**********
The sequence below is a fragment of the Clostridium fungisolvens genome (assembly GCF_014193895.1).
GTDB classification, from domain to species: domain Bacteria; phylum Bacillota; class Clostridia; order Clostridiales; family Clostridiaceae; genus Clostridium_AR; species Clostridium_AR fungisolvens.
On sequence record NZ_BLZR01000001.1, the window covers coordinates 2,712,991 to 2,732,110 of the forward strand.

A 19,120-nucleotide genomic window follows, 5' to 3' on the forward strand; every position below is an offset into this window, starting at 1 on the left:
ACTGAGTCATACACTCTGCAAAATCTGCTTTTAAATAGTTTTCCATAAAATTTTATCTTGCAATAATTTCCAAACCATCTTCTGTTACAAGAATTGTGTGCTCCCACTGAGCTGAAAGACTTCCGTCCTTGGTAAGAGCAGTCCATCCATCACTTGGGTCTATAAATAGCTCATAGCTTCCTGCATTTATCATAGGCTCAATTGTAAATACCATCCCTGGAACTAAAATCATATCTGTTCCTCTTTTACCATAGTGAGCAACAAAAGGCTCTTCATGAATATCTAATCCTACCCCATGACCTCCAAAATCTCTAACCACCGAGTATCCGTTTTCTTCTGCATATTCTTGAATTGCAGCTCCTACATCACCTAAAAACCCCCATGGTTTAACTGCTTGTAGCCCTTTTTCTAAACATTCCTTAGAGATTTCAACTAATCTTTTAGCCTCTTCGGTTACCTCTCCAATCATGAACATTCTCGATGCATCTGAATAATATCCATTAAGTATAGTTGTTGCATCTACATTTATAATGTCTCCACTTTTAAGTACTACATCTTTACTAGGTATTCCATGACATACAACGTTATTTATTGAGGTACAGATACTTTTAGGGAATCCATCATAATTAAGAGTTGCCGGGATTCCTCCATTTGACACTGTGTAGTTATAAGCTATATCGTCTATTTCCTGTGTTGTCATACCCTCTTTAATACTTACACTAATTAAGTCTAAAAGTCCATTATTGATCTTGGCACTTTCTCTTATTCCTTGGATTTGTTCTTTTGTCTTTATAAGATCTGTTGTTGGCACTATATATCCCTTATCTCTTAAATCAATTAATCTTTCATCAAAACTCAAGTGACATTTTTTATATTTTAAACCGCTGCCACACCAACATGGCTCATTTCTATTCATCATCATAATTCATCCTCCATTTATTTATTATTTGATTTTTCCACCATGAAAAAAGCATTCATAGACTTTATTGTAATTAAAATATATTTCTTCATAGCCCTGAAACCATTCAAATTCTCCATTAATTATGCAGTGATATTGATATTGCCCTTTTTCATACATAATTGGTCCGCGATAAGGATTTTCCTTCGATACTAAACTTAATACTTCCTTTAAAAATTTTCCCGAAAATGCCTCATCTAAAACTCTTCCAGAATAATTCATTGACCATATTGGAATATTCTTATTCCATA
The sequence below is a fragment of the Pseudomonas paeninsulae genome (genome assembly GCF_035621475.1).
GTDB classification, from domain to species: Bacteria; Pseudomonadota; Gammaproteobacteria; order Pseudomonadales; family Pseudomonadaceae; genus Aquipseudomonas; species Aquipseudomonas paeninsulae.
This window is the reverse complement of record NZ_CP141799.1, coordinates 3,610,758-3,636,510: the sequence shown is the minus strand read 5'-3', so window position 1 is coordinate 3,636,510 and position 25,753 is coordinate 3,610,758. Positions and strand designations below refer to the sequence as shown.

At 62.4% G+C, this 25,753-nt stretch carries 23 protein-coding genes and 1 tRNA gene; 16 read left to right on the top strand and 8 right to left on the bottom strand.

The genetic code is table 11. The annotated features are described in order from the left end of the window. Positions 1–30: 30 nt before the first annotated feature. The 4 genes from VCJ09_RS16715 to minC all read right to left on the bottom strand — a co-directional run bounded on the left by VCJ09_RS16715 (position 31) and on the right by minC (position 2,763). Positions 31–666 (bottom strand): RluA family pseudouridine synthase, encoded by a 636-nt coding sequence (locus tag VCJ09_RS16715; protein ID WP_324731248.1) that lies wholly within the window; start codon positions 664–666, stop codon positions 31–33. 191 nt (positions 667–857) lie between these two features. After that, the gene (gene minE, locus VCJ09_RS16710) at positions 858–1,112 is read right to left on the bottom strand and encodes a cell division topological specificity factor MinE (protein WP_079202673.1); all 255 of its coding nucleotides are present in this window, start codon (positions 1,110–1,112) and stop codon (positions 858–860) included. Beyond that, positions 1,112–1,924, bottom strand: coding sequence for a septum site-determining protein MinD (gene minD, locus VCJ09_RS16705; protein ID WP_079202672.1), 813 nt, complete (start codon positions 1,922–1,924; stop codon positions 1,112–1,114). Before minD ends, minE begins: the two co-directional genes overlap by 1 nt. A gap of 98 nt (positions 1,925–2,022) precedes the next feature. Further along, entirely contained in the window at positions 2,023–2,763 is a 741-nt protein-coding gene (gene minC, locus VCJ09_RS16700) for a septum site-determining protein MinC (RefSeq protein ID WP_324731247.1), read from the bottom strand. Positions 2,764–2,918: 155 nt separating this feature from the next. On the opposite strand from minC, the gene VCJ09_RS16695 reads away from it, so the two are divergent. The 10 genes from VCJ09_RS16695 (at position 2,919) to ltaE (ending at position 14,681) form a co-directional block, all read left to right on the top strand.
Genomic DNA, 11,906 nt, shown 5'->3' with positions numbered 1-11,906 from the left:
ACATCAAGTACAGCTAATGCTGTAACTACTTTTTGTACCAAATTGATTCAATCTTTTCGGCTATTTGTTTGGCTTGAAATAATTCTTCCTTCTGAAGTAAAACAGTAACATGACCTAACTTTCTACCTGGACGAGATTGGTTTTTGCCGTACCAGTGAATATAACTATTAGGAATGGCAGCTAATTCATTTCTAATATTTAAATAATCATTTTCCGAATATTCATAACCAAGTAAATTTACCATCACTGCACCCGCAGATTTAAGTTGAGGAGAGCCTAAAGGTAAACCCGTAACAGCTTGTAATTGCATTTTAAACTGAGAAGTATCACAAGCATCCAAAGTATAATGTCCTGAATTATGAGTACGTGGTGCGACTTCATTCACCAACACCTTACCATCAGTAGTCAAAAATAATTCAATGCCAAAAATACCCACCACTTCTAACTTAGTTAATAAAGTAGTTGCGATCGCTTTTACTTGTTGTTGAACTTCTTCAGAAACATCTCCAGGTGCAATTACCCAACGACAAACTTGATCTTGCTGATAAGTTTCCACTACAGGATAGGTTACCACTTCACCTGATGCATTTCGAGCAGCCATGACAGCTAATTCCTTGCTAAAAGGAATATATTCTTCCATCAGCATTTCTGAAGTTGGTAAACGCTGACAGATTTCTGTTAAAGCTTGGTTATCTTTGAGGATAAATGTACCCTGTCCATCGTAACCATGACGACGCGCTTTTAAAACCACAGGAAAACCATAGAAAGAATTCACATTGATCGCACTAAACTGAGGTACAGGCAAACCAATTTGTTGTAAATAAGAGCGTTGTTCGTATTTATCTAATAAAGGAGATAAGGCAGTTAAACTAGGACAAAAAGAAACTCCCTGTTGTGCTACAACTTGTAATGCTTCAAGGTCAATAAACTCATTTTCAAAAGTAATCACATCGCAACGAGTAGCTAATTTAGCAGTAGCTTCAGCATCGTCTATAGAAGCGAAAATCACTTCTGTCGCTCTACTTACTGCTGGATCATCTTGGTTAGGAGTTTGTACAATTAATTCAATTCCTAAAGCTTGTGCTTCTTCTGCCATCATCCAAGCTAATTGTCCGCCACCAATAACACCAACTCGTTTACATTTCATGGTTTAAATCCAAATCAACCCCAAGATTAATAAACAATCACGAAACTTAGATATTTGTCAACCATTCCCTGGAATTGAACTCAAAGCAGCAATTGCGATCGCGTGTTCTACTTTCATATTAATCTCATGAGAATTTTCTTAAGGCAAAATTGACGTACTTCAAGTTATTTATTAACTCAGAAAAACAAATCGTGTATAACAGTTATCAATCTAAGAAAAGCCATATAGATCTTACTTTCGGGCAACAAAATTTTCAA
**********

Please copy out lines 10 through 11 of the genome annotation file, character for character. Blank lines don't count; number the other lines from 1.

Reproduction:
The genetic code is table 11. The annotated features are described in order from the left end of the window. Positions 1–30: 30 nt before the first annotated feature. The 4 genes from VCJ09_RS16715 to minC all read right to left on the bottom strand — a co-directional run bounded on the left by VCJ09_RS16715 (position 31) and on the right by minC (position 2,763). Positions 31–666 (bottom strand): RluA family pseudouridine synthase, encoded by a 636-nt coding sequence (locus tag VCJ09_RS16715; protein ID WP_324731248.1) that lies wholly within the window; start codon positions 664–666, stop codon positions 31–33. 191 nt (positions 667–857) lie between these two features. After that, the gene (gene minE, locus VCJ09_RS16710) at positions 858–1,112 is read right to left on the bottom strand and encodes a cell division topological specificity factor MinE (protein WP_079202673.1); all 255 of its coding nucleotides are present in this window, start codon (positions 1,110–1,112) and stop codon (positions 858–860) included. Beyond that, positions 1,112–1,924, bottom strand: coding sequence for a septum site-determining protein MinD (gene minD, locus VCJ09_RS16705; protein ID WP_079202672.1), 813 nt, complete (start codon positions 1,922–1,924; stop codon positions 1,112–1,114). Before minD ends, minE begins: the two co-directional genes overlap by 1 nt. A gap of 98 nt (positions 1,925–2,022) precedes the next feature. Further along, entirely contained in the window at positions 2,023–2,763 is a 741-nt protein-coding gene (gene minC, locus VCJ09_RS16700) for a septum site-determining protein MinC (RefSeq protein ID WP_324731247.1), read from the bottom strand. Positions 2,764–2,918: 155 nt separating this feature from the next. On the opposite strand from minC, the gene VCJ09_RS16695 reads away from it, so the two are divergent. The 10 genes from VCJ09_RS16695 (at position 2,919) to ltaE (ending at position 14,681) form a co-directional block, all read left to right on the top strand.
Genomic DNA, 11,906 nt, shown 5'->3' with positions numbered 1-11,906 from the left: